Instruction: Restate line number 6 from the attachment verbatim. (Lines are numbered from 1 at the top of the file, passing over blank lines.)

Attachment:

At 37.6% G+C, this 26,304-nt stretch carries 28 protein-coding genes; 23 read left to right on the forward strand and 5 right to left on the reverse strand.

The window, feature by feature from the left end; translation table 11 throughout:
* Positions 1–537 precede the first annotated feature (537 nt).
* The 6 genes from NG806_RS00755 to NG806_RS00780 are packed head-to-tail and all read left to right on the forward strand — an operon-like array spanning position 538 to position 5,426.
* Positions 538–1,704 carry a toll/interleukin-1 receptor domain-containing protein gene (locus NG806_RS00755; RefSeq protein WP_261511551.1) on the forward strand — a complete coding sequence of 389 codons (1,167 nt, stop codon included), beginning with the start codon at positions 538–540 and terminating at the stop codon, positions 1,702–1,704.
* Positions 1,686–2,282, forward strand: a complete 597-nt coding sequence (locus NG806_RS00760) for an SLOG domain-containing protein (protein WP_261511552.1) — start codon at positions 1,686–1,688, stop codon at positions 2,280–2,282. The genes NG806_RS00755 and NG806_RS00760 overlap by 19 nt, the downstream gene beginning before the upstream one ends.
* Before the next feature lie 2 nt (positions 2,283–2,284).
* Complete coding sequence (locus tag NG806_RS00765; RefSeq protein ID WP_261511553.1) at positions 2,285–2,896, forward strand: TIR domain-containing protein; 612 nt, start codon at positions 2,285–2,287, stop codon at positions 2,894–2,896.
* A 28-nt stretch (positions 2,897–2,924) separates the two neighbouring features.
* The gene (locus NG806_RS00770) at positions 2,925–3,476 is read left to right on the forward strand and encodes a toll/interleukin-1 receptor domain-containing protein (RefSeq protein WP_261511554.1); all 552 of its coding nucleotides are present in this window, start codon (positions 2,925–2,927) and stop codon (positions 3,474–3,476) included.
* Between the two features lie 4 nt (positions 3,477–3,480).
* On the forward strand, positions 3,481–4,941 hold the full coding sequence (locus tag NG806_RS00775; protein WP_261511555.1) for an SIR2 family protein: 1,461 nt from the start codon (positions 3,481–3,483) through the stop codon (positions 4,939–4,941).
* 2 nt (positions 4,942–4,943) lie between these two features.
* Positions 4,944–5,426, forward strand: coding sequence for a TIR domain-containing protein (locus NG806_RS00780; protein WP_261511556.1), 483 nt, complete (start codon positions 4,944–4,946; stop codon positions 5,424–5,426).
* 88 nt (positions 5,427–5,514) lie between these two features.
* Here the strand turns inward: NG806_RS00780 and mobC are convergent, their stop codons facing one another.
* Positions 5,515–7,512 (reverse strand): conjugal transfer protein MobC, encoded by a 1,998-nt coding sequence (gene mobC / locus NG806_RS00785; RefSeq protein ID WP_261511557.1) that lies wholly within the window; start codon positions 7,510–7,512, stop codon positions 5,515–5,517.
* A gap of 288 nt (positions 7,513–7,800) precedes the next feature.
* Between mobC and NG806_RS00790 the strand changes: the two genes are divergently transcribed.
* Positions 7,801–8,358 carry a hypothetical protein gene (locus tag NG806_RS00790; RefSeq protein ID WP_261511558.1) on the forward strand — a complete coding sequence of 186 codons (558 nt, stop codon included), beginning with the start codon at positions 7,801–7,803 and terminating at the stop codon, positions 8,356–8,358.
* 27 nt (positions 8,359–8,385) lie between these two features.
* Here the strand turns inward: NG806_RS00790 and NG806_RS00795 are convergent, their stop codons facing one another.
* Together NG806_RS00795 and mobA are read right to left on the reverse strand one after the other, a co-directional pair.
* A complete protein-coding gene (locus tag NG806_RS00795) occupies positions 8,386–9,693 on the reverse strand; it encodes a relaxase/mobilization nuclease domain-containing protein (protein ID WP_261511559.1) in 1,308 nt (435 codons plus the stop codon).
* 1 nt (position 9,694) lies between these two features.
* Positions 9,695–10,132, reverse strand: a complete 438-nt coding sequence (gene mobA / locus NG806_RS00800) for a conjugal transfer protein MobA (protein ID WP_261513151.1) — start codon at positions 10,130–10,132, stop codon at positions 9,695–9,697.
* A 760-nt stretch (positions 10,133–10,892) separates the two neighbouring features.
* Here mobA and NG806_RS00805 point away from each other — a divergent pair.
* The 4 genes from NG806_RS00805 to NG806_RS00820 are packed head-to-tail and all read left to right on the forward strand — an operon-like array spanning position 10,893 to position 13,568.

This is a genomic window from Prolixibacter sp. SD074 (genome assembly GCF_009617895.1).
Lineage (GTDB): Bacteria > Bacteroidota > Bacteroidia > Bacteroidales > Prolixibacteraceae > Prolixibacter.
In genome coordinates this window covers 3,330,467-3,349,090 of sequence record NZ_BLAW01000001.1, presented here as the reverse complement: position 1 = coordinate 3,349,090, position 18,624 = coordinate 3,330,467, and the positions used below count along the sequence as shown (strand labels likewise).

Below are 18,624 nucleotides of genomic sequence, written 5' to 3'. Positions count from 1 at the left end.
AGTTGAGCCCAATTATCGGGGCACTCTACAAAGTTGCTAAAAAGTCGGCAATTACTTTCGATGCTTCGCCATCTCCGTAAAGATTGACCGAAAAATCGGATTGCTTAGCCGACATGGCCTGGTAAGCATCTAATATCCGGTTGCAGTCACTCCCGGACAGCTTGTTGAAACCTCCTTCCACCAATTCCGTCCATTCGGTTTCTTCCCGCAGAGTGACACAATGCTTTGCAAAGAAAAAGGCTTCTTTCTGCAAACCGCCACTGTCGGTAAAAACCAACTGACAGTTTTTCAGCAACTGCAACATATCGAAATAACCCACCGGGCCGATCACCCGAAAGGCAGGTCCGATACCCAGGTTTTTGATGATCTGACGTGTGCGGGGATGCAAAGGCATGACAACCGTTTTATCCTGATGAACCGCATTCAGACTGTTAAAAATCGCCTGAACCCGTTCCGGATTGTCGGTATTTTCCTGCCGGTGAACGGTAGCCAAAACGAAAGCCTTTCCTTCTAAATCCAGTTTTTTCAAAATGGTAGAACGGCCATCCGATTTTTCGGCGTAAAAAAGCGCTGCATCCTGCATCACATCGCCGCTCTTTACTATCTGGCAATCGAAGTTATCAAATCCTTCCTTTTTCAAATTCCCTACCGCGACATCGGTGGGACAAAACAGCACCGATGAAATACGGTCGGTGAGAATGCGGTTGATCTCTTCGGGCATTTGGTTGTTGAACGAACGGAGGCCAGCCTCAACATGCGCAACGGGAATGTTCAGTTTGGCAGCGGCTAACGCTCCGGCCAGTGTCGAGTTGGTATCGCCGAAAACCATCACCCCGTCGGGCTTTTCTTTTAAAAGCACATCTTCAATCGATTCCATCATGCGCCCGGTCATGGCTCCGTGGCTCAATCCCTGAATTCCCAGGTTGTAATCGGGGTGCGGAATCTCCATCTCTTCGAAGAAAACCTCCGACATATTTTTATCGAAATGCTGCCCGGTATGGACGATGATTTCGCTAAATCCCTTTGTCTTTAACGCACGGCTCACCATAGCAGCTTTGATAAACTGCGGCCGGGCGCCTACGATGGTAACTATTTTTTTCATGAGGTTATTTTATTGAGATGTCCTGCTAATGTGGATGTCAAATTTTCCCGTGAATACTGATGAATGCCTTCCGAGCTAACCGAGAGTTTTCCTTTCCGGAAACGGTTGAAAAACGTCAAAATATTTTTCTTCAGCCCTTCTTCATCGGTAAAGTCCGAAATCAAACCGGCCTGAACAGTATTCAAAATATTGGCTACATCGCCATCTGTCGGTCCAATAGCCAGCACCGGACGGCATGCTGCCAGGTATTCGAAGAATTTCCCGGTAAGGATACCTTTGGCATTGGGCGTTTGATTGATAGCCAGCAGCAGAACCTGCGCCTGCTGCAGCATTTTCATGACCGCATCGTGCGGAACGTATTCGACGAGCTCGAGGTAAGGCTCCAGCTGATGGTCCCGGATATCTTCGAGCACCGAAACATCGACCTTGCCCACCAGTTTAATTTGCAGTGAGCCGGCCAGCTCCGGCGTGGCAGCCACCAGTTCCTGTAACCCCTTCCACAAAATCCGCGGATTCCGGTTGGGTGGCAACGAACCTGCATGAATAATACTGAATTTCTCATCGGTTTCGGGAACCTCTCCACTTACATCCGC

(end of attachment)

* Positions 1,686–2,282, forward strand: a complete 597-nt coding sequence (locus NG806_RS00760) for an SLOG domain-containing protein (protein WP_261511552.1) — start codon at positions 1,686–1,688, stop codon at positions 2,280–2,282. The genes NG806_RS00755 and NG806_RS00760 overlap by 19 nt, the downstream gene beginning before the upstream one ends.